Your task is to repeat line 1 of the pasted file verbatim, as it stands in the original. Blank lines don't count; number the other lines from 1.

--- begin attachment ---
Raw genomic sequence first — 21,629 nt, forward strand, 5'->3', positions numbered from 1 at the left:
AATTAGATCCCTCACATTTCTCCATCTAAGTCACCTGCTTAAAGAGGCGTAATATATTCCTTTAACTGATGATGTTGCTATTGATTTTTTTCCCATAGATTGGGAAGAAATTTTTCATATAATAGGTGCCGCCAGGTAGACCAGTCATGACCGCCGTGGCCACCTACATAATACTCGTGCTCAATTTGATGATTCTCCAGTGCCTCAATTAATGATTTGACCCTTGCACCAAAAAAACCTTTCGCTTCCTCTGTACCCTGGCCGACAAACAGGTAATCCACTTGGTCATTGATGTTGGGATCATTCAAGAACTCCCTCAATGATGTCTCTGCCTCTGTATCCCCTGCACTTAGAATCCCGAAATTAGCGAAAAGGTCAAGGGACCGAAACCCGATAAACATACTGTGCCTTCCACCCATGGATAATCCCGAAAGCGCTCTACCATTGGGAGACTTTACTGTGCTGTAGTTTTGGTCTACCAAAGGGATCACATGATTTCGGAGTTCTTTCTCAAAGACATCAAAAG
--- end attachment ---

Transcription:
Raw genomic sequence first — 21,629 nt, forward strand, 5'->3', positions numbered from 1 at the left: